Once the shock of the sudden COVID-19-induced switch to remote environments for learning, teaching and work began to subside, what became apparent to many was something Dr. Steven Barnes had already begun to address pre-pandemic.
Remote teaching platforms frequently delivered an unfulfilling experience with an inflexible linear model of learning that fell short of accommodating the full range of student needs. Rather than reconnecting us and reinvigorating the learning process, the experiences were often frustrating for teachers and students alike, exacerbating feelings of isolation and lacking a rich, dynamic and inclusive learning environment.
Dr. Barnes, associate professor of teaching in UBC’s department of psychology and director of the new Undergraduate Program in Neuroscience, joins Innovation UBC for a Q&A where they discuss innovative approaches to non-linear teaching methods in a hybrid environment. They explore the different elements of accessibility and how the open-source online learning platform he created, Tapestry Tool, provides an enhanced collaborative experience—one that aims to create equitable access to educational opportunities, as well as learning how it has been used to deliver patient-oriented research and to support young people with disabilities to find meaningful employment.
What inspired you to explore hybrid learning advancements and how has this field been affected by COVID-19?
The development of Tapestry Tool began pre-pandemic, with a major focus on exploring what we could enable in an online learning tool that wasn’t already present in traditional online platforms. Online learning could often be a really empty experience for many learners, as it consisted solely of perusing instructor-curated content. We wanted to develop a platform through which both teachers and learners could collaboratively create and contribute content in a dynamic way, incorporating their own perspectives and knowledge into the tapestry.
Although the term hybrid learning existed prior to the pandemic, its emergence in common use is a result of the major flux in virtual teaching and learning environments due to isolation mandates. This placed a spotlight on the deficiencies of traditional methods of conveying knowledge online and increased the necessity for innovative tools—such as Tapestry Tool—to both incorporate different learning styles and provide a consistent quality of experience in person and online.
I saw two major needs, and they can be at odds with each other. I think the first major need is for researchers to explore new methods of conveying knowledge that step outside the confines of traditional print text (where one reads content in a linear fashion, from top to bottom of a page), and leverage all the affordances of online technologies. For example, we know that humans have excellent spatial memory skills; so, why not see if we can better leverage that to improve the delivery of online and hybrid learning materials?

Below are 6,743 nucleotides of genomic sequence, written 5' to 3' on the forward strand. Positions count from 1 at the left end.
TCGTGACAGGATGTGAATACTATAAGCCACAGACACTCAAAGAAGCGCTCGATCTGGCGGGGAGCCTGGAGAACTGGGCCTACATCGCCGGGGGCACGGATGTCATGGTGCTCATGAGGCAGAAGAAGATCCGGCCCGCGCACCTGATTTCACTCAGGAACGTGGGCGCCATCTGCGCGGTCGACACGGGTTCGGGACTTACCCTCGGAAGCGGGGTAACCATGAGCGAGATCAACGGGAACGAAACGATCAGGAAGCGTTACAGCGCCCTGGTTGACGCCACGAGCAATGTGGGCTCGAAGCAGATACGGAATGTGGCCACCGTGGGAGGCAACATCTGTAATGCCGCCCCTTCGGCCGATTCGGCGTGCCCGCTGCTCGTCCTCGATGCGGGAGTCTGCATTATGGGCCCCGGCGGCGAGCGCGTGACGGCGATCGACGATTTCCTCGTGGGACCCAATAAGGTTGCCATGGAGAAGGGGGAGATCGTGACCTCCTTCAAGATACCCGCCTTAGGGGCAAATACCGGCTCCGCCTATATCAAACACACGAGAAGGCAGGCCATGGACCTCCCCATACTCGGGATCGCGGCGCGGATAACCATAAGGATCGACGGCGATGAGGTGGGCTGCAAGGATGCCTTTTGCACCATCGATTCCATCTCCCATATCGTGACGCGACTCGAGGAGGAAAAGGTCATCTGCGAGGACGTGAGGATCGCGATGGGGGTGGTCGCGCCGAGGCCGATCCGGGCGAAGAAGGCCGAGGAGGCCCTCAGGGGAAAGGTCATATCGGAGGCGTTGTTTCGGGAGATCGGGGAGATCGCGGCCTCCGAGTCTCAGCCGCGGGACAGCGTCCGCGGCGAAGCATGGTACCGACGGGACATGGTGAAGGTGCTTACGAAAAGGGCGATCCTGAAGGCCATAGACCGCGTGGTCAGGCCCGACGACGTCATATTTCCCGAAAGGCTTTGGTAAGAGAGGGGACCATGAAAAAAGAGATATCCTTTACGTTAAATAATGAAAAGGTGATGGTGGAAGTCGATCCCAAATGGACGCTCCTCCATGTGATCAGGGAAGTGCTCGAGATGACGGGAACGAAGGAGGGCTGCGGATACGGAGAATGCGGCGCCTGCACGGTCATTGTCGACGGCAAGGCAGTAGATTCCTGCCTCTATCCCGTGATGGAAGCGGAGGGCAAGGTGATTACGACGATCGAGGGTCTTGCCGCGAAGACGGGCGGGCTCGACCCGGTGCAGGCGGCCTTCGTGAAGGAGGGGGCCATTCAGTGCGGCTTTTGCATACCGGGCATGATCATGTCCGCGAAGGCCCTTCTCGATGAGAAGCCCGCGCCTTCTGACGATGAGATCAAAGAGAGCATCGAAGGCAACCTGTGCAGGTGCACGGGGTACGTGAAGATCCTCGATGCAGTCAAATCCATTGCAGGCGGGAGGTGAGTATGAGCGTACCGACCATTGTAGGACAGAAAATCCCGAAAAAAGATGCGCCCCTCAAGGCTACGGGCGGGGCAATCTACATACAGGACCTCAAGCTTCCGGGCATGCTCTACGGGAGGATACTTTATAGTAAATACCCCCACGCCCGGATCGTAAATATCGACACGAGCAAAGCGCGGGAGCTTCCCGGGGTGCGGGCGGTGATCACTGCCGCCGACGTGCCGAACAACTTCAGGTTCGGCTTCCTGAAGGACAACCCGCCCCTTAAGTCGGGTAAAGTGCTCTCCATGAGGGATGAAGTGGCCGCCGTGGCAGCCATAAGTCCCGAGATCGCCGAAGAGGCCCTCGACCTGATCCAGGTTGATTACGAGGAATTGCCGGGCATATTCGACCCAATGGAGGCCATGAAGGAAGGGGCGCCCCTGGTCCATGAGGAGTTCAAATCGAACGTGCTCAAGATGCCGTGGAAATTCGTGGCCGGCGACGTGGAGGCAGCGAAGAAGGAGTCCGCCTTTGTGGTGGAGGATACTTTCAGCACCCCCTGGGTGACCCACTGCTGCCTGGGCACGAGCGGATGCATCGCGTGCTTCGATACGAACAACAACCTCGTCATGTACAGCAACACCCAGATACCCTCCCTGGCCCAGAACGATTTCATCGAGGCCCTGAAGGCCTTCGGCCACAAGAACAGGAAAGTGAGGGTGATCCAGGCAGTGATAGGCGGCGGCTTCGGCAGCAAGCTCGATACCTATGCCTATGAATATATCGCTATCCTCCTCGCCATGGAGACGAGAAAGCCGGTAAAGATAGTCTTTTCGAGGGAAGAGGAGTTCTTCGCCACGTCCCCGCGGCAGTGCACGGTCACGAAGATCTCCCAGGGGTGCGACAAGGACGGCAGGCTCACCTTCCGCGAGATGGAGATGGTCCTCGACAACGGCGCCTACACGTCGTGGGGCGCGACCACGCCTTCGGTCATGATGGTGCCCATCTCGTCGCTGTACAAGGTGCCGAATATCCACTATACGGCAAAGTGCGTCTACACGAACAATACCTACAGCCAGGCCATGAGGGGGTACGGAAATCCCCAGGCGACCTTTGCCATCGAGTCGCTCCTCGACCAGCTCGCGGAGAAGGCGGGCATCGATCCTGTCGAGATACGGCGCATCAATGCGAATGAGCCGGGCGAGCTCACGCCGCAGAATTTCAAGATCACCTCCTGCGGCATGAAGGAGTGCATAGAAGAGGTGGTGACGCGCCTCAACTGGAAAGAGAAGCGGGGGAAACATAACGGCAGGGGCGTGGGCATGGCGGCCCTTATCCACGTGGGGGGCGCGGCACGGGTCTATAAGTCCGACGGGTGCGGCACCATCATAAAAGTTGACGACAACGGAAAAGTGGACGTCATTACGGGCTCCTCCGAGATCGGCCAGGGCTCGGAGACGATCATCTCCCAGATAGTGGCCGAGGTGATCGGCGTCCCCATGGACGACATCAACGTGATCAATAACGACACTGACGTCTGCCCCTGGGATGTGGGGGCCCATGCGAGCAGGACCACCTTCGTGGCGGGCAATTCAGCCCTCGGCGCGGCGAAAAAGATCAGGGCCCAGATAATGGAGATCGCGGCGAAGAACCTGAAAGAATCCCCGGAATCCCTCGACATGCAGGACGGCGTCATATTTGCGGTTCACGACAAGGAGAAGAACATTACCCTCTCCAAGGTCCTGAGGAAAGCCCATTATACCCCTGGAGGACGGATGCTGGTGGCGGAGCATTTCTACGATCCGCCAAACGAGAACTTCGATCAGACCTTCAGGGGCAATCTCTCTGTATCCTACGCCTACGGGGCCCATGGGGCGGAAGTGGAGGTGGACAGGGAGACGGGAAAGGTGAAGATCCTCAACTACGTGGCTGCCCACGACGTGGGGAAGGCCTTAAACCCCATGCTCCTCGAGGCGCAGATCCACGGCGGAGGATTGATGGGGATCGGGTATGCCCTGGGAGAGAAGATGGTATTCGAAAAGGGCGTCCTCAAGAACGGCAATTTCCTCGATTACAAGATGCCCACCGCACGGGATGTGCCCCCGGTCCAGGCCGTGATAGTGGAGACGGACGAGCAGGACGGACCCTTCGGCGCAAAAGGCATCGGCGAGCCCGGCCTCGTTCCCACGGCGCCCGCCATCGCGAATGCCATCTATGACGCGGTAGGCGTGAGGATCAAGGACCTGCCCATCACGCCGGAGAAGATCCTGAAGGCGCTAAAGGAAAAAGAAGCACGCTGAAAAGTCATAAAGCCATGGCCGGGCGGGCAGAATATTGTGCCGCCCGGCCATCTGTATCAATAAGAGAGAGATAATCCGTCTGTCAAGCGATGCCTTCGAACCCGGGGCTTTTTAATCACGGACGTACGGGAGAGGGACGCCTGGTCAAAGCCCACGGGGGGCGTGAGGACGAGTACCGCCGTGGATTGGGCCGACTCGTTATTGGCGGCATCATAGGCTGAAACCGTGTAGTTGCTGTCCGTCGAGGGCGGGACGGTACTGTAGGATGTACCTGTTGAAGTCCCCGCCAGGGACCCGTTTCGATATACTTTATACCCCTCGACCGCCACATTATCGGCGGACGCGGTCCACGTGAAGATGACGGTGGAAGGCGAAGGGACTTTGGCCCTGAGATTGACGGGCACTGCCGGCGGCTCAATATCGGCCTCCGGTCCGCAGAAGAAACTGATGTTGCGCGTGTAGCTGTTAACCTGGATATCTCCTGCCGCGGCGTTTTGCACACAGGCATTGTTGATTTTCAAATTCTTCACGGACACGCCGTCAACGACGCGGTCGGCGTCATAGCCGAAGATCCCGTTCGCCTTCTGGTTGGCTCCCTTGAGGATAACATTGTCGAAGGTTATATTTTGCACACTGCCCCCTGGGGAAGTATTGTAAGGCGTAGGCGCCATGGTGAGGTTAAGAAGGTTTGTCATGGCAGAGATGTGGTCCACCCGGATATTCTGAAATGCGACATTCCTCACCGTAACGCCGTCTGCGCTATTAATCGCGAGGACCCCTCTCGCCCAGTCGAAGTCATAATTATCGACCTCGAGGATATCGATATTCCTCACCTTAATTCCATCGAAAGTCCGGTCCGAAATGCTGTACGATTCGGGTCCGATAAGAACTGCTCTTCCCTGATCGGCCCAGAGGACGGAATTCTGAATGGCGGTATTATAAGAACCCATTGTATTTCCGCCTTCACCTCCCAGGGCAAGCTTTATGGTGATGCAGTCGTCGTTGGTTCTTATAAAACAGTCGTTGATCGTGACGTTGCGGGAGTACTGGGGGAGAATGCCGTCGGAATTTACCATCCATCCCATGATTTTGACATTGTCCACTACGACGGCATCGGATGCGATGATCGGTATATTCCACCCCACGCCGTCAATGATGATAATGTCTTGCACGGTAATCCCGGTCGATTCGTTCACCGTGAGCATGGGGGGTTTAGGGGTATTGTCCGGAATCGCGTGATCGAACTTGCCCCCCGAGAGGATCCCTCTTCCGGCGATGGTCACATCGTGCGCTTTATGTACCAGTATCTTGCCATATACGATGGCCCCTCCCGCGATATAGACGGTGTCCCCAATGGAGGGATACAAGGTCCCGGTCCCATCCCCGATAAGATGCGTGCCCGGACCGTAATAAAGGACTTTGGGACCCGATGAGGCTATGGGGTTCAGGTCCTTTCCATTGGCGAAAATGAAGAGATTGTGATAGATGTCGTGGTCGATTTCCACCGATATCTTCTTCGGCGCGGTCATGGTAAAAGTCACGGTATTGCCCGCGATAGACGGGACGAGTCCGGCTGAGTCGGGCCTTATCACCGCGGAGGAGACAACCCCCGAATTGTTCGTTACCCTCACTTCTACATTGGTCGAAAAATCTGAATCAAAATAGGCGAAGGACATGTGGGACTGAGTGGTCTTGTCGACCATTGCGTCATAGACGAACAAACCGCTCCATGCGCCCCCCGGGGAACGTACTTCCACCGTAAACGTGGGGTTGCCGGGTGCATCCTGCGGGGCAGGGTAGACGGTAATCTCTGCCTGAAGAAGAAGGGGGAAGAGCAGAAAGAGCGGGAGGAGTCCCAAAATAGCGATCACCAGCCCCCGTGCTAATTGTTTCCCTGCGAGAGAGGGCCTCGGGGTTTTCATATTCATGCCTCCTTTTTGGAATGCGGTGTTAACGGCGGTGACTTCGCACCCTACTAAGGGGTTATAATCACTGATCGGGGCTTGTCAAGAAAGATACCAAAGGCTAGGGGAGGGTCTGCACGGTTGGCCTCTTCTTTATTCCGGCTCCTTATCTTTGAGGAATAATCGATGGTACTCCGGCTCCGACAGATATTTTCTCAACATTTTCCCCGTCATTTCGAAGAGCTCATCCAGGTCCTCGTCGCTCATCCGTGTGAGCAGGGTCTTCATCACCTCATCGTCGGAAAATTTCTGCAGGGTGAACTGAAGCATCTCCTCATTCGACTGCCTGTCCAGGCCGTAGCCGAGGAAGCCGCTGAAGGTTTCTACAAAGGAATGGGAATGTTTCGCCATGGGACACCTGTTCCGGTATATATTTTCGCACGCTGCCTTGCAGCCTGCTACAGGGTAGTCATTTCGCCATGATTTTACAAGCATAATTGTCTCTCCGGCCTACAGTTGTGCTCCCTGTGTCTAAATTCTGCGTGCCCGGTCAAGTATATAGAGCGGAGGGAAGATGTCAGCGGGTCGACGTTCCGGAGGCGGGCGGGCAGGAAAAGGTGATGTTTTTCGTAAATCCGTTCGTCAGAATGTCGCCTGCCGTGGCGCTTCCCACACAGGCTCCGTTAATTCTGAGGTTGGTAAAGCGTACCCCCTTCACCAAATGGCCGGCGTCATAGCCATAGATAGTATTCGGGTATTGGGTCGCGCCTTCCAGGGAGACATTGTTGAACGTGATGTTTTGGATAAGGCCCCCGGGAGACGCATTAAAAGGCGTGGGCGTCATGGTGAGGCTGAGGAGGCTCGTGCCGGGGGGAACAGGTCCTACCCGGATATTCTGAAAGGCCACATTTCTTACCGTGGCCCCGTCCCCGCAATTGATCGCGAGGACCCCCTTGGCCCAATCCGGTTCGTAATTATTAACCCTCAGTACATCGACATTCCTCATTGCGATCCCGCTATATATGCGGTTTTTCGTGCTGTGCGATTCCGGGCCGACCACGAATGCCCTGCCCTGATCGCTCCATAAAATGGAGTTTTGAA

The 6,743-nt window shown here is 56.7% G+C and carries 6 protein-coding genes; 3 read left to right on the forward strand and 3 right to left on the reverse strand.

The second major need I saw was for new technologies to be welcoming to diverse individuals in an equitable and accessible fashion. We should not be adopting new technologies in learning environments without careful consideration of how different people access those environments. While online learning increases accessibility to education for individuals who face barriers due to mobility issues, or people living in remote communities, we must also account for the fact that these technologies can bring other barriers to access. People may have slow or no internet connectivity, limited access to technology, or other barriers that might prevent them from engaging meaningfully with the content.
It is great to have new and innovative technologies, but not if they restrict access. We see Tapestry Tool as an exploration of these needs.
Is there a reason the tool is called Tapestry Tool?
We wanted that the name to convey a similar idea to the product it creates. Inspired by story quilts—an art form produced in many cultures around the world in which individuals or groups create materials-based quilts that utilize images, sound, scents and textures to tell a story—we wanted our “quilt” to contain multiple pieces of interconnected online media types that can be generated by an individual or group, and that collectively tell a story or convey a piece of knowledge. So, we landed on calling the tool’s product a tapestry, hence the name Tapestry Tool.
How is Tapestry Tool being used?
The most engaging way I have used the tool in my teaching has been for group projects, where students collectively create a tapestry that represents a higher-order concept by contributing individual media pieces. This sort of activity goes beyond memorization and rote learning and taps into the social functionality of the tool, which we believe is one of its most fundamental benefits, and are consequently expanding on as we continue development. Additionally, the tool allows users to easily share an entire tapestry, enabling students and teachers to build, expand and repurpose the already multimodal collaborative content in new learning environments.